It was when Lorraine was introduced to Pharrell in 2002 that she begun moving and shaking in the music industry. “At this time, there was an aura of indulgence around jewellery in the hip hop community and Pharrell came to my office looking for some yellow diamonds. I had no idea who he was but there was a chemistry there and I really liked him,” says Lorraine fondly. She began educating him on diamonds and the importance of investing in GIA-quality stones, and the pair formed a creative friendship. “Pharrell is such an artist in his own right,” says Lorraine. “We came up with designs together and he, my sister and I, and his wife – we’re family.” In March this year, the night before the amfAR Gala, Pharrell threw a party in Hong Kong for Lorraine, “a celebration of art,” as she begins to expand her brand further in the region. “We’re planning to open an office or store here soon,” she reveals, as well as a special Hong Kong version of the much-loved 2B Happy bracelet, a collection that was born in Hong Kong.
Of all the stones, Lorraine cites emeralds as the most defining of her career. “We saw that there are emeralds that are brighter and more open than others, and when you wear them on their own at night they look like green diamonds,” she explains. At the Oscars 2009, Angelina Jolie showcased a pair of Lorraine Schwartz emerald-only earrings and the moment was iconic. “Until then, people always wore emeralds with diamonds,” says Lorraine. Then there were those emerald earrings worn by Beyonce to President Obama’s inauguration for which a subsequent newspaper headline read ‘Who stole the limelight from Barack Obama? Beyonce’s emerald earrings.’ “People are looking for something a little different nowadays,” says Lorraine. So, as well as emeralds, “rubies and sapphires are very hot, and also padparadscha which have a lotus colour and they’re so soft and beautiful.”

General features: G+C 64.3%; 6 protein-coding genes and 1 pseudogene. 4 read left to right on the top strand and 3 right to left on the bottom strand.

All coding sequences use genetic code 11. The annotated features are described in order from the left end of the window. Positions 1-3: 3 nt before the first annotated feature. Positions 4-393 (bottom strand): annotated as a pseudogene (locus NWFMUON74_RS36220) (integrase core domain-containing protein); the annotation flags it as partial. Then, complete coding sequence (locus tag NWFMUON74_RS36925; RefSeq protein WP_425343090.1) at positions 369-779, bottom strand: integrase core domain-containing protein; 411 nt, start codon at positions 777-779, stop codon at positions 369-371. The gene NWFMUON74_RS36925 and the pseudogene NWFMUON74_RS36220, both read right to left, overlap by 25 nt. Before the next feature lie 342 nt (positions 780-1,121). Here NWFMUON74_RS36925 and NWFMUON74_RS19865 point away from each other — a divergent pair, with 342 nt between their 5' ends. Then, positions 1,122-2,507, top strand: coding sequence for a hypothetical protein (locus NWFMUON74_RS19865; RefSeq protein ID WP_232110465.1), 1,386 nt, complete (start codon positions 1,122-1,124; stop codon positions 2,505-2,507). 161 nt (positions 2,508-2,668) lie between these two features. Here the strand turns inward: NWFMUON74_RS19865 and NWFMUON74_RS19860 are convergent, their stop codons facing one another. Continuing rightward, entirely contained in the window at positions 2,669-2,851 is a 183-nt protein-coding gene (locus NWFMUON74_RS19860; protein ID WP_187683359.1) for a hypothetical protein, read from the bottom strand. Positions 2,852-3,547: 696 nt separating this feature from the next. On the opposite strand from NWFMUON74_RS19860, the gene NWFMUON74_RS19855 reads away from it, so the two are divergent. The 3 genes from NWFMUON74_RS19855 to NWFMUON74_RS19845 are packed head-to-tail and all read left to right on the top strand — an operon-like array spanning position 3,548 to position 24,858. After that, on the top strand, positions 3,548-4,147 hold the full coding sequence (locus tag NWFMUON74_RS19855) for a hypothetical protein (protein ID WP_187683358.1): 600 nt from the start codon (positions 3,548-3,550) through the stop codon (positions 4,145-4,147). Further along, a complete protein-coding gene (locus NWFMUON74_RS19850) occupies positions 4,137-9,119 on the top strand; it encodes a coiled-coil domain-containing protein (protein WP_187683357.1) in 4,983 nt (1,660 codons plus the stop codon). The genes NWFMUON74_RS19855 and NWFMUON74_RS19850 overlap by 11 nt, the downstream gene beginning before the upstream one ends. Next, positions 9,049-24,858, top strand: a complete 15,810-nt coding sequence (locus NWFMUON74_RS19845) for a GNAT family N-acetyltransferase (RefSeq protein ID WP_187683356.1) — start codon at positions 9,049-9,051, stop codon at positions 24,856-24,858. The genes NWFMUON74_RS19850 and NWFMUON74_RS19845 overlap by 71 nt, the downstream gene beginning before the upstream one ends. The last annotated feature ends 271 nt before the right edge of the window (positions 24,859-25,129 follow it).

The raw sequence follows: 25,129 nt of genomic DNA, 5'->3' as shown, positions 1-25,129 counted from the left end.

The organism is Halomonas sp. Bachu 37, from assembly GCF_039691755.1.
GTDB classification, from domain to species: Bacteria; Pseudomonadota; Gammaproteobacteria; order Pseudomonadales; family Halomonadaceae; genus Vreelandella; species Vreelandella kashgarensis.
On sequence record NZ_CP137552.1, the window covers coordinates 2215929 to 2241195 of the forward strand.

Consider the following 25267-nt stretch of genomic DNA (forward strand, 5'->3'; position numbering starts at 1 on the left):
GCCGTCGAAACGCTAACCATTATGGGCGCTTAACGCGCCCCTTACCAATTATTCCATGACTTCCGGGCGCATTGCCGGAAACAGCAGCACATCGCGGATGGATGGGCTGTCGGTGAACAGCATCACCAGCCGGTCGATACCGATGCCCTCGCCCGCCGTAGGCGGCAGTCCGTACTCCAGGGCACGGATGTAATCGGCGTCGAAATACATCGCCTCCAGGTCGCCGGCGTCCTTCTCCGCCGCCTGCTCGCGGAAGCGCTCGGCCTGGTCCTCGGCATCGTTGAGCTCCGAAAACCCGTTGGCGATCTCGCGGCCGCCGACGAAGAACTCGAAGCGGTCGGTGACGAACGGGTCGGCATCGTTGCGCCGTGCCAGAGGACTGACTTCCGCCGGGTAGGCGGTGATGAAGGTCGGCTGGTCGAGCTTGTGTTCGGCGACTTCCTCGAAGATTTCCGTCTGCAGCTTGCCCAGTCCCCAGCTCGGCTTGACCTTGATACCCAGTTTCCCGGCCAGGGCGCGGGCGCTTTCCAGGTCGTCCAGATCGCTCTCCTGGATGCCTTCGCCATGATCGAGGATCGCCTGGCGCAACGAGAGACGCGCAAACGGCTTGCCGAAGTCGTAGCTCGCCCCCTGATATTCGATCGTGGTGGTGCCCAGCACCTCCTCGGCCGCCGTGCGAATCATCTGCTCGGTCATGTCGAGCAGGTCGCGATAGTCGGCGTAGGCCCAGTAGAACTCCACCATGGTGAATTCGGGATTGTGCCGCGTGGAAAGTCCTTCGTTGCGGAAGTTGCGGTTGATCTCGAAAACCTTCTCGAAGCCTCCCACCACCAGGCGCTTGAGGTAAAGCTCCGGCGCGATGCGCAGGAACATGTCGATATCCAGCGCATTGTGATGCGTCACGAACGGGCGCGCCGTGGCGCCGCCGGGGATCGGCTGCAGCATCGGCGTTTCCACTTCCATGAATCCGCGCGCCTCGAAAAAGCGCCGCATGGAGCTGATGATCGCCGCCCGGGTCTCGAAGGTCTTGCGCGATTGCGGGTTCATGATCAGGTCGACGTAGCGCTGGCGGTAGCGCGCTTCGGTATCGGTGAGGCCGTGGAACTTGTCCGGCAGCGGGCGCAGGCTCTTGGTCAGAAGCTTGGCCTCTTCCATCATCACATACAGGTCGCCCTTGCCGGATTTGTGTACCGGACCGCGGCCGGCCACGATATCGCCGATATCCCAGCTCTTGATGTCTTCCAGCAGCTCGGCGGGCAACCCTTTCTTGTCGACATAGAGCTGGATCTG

Authenticity is a word Lorraine uses time again not only to describe the stones that she sources – “especially today with the terrible trend for man-made diamonds going on” – but also the women that wear her jewellery. “Lorraine girls are authentic, they’re real, they’re not wearing to impress or show off, they’re wearing because that’s who they are,” says Lorraine. “Today I feel sorry for young designers who are trying to build their name because a lot of the famous brands are paying celebrities to wear jewellery, which is sad. That’s something we’ve never done. And of course Instagram and social media has changed the game a lot.” Her advice for emerging designers would be “to stay really true to who you are. You have to find your niche and promote it, and not be jaded by everyone else. Just believe in everything you’re doing and focus.”
So who would Lorraine still like to see wear her coveted jewels? “The Queen of England?” she quips, though truly it would be her mother, who passed away at the age of 55 having never seen Lorraine’s work. Along with impressionist art, nature, and the flow and texture of certain fabrics, Lorraine’s mother is the biggest source of inspiration for her designs. “My mother was the chicest. What was so cool about her – and I think how I learnt to mix my elements – was the way she would wear wood, jade, and raw crystal in a way that looked priceless,” says Lorraine. “Our careers are an ode to our mum. The jewellery is a tribute to her.”
CreditLead photo shot by Stephenie Kay